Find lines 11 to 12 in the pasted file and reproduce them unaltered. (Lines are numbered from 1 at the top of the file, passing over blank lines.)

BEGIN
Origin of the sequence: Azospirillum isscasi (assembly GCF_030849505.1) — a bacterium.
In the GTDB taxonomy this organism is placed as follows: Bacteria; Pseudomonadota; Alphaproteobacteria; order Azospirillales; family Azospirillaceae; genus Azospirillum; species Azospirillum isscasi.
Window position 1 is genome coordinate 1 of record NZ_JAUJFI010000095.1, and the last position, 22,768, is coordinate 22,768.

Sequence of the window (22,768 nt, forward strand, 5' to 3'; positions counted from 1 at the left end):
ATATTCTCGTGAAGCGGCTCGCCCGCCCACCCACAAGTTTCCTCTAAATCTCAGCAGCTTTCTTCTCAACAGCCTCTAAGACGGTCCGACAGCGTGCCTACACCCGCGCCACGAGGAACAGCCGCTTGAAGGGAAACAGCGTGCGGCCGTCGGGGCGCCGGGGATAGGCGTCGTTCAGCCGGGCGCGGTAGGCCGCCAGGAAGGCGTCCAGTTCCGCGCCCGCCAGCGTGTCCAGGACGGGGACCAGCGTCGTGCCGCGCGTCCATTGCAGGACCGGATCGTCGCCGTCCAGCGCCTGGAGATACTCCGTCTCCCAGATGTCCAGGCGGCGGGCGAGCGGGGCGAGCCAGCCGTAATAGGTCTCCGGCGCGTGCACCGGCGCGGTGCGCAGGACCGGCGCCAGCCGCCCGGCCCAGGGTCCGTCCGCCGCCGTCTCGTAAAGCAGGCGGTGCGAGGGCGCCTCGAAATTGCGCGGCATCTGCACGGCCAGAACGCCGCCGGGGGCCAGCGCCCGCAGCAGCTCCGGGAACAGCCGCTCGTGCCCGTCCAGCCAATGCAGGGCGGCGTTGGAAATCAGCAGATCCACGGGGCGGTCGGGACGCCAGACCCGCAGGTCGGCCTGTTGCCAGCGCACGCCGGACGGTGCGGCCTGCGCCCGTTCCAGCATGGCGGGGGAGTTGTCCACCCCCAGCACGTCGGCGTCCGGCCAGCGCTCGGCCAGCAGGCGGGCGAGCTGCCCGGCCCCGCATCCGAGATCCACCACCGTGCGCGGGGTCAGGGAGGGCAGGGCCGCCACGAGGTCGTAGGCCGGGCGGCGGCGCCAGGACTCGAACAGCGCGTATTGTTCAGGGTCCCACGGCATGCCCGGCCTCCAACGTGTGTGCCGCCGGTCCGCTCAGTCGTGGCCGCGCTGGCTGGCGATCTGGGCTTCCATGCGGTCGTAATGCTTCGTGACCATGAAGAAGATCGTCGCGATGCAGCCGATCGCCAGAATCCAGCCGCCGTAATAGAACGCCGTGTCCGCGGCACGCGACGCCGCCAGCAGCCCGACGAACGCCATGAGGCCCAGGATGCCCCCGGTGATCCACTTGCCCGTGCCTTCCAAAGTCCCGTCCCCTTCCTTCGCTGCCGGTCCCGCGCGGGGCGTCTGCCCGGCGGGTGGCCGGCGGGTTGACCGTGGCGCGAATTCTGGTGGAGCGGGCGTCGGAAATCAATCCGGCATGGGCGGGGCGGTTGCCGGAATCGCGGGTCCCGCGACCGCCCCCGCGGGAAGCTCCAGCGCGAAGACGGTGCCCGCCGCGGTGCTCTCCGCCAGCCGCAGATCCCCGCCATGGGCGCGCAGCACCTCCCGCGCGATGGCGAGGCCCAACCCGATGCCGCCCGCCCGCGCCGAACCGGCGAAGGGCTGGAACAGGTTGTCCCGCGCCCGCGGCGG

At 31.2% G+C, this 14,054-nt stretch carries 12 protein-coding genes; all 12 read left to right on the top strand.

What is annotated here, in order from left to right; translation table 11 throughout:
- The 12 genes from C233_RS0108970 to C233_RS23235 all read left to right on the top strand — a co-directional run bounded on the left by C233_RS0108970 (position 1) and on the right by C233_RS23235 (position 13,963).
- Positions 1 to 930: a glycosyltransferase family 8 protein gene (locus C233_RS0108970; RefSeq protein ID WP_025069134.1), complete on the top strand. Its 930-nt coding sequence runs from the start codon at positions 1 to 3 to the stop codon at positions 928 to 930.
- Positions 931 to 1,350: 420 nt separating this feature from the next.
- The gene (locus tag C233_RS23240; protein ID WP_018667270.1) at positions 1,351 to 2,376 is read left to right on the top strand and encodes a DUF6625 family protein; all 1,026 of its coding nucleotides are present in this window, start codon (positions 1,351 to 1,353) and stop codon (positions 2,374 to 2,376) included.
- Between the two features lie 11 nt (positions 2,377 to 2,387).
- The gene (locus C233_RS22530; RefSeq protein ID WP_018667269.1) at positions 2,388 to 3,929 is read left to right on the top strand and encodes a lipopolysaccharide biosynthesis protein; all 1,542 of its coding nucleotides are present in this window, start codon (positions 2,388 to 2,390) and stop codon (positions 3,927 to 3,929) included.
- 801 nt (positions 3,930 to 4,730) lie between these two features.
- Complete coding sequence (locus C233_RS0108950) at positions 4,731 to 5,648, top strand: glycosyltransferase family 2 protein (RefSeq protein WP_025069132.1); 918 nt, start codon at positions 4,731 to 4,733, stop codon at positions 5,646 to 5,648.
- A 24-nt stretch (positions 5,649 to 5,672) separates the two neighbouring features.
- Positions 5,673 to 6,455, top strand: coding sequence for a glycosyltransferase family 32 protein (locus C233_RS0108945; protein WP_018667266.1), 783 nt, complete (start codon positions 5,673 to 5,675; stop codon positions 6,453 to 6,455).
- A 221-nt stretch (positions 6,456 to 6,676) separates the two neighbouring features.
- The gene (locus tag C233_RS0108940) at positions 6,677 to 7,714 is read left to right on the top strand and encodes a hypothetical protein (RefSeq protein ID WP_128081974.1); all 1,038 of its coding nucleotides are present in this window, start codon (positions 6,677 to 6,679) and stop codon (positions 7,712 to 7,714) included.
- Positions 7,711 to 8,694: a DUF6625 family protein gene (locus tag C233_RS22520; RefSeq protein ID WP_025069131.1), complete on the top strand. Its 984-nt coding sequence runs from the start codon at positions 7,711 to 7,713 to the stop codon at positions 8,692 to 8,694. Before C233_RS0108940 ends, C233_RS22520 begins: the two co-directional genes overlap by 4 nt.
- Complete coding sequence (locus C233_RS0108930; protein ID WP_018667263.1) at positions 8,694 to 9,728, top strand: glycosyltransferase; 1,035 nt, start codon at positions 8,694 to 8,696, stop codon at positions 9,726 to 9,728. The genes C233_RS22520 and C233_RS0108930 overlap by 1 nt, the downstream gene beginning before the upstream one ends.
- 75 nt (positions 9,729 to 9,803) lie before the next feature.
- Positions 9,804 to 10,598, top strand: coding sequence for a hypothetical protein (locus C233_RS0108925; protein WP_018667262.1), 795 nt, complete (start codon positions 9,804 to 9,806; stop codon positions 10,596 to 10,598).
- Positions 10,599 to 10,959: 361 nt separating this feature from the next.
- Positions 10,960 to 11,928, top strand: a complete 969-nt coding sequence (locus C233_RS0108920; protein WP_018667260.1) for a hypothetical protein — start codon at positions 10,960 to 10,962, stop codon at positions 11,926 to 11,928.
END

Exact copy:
- The gene (locus tag C233_RS23240; protein ID WP_018667270.1) at positions 1,351 to 2,376 is read left to right on the top strand and encodes a DUF6625 family protein; all 1,026 of its coding nucleotides are present in this window, start codon (positions 1,351 to 1,353) and stop codon (positions 2,374 to 2,376) included.
- Between the two features lie 11 nt (positions 2,377 to 2,387).